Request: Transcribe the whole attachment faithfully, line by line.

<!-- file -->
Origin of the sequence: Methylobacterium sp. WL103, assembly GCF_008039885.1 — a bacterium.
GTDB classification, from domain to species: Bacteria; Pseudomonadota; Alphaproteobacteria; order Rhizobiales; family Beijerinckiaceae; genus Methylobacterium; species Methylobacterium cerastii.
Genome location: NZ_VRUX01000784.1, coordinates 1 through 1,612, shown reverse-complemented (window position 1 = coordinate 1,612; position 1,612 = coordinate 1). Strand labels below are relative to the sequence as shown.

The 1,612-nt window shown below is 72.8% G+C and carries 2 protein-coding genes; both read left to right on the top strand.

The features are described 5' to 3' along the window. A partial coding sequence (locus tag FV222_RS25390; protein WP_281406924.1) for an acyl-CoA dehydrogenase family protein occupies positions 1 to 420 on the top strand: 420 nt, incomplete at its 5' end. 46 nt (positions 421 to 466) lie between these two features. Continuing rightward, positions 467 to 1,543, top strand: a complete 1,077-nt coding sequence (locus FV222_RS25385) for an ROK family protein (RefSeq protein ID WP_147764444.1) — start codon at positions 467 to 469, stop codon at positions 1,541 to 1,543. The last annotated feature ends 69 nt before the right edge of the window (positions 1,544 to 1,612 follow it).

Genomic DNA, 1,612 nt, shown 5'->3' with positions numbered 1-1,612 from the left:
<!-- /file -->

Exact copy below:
Origin of the sequence: Methylobacterium sp. WL103, assembly GCF_008039885.1 — a bacterium.
GTDB classification, from domain to species: Bacteria; Pseudomonadota; Alphaproteobacteria; order Rhizobiales; family Beijerinckiaceae; genus Methylobacterium; species Methylobacterium cerastii.
Genome location: NZ_VRUX01000784.1, coordinates 1 through 1,612, shown reverse-complemented (window position 1 = coordinate 1,612; position 1,612 = coordinate 1). Strand labels below are relative to the sequence as shown.

The 1,612-nt window shown below is 72.8% G+C and carries 2 protein-coding genes; both read left to right on the top strand.

The features are described 5' to 3' along the window. A partial coding sequence (locus tag FV222_RS25390; protein WP_281406924.1) for an acyl-CoA dehydrogenase family protein occupies positions 1 to 420 on the top strand: 420 nt, incomplete at its 5' end. 46 nt (positions 421 to 466) lie between these two features. Continuing rightward, positions 467 to 1,543, top strand: a complete 1,077-nt coding sequence (locus FV222_RS25385) for an ROK family protein (RefSeq protein ID WP_147764444.1) — start codon at positions 467 to 469, stop codon at positions 1,541 to 1,543. The last annotated feature ends 69 nt before the right edge of the window (positions 1,544 to 1,612 follow it).

Genomic DNA, 1,612 nt, shown 5'->3' with positions numbered 1-1,612 from the left: